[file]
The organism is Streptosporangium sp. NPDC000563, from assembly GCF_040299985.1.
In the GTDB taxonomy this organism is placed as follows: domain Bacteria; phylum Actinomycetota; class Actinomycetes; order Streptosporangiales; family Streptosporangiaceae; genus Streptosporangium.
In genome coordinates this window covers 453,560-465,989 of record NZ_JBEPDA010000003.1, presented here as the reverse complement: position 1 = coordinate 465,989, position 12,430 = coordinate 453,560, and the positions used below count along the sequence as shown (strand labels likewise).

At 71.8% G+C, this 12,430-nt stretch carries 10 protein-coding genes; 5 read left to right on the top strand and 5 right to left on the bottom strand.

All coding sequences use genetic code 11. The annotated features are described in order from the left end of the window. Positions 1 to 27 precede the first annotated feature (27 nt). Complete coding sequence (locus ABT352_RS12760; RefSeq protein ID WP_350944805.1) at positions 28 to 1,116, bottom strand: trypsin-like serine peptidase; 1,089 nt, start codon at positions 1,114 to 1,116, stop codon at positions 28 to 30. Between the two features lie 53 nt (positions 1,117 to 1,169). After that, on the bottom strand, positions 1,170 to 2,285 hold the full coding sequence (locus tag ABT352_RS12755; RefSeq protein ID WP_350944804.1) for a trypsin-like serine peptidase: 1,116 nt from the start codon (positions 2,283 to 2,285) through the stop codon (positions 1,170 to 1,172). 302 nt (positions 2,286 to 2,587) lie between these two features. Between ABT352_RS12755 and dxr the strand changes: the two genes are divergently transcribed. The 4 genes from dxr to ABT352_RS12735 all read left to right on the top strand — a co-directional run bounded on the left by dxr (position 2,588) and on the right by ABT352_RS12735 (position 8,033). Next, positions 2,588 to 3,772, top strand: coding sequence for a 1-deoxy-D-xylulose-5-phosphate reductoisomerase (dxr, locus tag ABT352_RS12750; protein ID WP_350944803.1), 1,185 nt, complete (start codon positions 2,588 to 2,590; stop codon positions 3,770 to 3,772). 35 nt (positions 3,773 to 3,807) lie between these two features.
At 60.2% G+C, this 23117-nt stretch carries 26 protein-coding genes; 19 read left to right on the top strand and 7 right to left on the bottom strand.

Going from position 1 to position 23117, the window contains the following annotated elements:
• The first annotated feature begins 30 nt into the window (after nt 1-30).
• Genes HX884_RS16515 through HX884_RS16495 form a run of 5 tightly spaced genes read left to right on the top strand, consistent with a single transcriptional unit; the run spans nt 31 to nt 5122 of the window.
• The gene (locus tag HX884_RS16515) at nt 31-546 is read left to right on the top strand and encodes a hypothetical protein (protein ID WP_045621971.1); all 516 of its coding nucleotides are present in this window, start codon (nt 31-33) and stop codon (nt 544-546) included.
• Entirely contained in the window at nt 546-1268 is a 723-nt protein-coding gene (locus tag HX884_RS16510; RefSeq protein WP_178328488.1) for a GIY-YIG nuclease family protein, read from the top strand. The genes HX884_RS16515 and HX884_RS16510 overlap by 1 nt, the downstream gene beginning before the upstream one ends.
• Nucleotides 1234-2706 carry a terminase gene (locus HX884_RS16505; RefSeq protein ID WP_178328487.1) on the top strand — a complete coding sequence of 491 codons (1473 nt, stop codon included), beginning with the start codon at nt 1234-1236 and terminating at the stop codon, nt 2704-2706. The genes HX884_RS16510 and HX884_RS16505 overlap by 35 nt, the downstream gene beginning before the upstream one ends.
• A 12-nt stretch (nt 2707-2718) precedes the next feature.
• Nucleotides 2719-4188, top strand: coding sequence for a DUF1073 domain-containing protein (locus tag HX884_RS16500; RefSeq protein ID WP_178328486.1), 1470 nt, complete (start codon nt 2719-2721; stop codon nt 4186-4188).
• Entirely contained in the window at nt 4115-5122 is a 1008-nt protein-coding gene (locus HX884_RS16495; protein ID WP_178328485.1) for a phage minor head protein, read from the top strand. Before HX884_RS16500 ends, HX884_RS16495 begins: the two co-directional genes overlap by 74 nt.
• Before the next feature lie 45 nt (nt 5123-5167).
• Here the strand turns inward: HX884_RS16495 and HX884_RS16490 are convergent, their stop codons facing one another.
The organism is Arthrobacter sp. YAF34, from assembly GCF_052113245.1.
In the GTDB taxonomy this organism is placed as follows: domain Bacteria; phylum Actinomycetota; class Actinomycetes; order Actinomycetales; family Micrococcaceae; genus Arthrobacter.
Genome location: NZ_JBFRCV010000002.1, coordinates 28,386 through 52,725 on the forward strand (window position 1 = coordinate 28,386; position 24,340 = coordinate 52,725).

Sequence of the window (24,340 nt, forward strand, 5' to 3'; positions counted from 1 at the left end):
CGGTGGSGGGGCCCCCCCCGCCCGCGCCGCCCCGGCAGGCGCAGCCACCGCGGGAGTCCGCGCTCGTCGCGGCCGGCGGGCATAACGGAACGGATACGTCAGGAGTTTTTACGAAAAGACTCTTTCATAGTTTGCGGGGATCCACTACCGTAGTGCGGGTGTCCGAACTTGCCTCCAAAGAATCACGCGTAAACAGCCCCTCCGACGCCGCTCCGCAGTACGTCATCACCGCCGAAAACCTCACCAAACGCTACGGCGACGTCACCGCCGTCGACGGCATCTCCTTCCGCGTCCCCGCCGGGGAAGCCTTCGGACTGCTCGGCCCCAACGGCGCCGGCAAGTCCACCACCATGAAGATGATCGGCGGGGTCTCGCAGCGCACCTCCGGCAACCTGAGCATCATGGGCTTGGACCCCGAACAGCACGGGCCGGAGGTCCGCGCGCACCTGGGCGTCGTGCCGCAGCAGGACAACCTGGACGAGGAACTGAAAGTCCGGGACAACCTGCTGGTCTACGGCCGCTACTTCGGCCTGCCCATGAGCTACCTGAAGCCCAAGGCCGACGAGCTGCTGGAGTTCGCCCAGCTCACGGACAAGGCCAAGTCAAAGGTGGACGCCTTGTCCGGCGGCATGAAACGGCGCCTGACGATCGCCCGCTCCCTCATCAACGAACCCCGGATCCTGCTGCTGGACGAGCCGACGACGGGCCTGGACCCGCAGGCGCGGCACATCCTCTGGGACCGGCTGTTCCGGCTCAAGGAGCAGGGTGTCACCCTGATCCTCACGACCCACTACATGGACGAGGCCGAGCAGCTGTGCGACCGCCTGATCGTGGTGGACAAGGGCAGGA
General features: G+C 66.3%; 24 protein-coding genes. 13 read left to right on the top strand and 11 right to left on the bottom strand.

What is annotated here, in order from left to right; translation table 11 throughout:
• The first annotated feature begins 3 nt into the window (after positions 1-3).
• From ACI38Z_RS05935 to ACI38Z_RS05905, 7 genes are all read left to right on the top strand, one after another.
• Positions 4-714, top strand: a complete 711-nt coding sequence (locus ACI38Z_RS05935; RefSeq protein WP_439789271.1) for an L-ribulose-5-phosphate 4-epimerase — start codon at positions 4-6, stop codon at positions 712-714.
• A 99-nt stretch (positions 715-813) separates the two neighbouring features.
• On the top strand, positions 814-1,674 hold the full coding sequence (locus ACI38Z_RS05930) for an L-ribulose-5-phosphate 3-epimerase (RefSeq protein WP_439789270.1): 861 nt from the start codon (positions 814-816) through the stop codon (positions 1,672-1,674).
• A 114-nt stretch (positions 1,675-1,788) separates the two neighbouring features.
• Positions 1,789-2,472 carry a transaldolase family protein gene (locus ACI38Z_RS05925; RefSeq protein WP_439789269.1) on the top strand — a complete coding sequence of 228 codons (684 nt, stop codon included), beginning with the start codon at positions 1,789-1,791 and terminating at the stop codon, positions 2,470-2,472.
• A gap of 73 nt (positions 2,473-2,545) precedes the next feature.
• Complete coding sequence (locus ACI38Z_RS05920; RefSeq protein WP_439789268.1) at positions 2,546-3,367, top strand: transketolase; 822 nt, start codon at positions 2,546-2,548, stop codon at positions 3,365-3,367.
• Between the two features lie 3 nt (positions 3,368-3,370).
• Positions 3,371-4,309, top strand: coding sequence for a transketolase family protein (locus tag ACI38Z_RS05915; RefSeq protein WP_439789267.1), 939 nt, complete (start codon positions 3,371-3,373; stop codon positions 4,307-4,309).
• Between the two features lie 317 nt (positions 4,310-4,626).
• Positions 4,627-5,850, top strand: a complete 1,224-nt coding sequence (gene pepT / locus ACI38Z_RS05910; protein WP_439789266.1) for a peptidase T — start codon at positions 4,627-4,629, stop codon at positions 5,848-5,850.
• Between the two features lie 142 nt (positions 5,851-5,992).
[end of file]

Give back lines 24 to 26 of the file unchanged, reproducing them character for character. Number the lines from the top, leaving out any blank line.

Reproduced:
What is annotated here, in order from left to right; translation table 11 throughout:
• The first annotated feature begins 3 nt into the window (after positions 1-3).
• From ACI38Z_RS05935 to ACI38Z_RS05905, 7 genes are all read left to right on the top strand, one after another.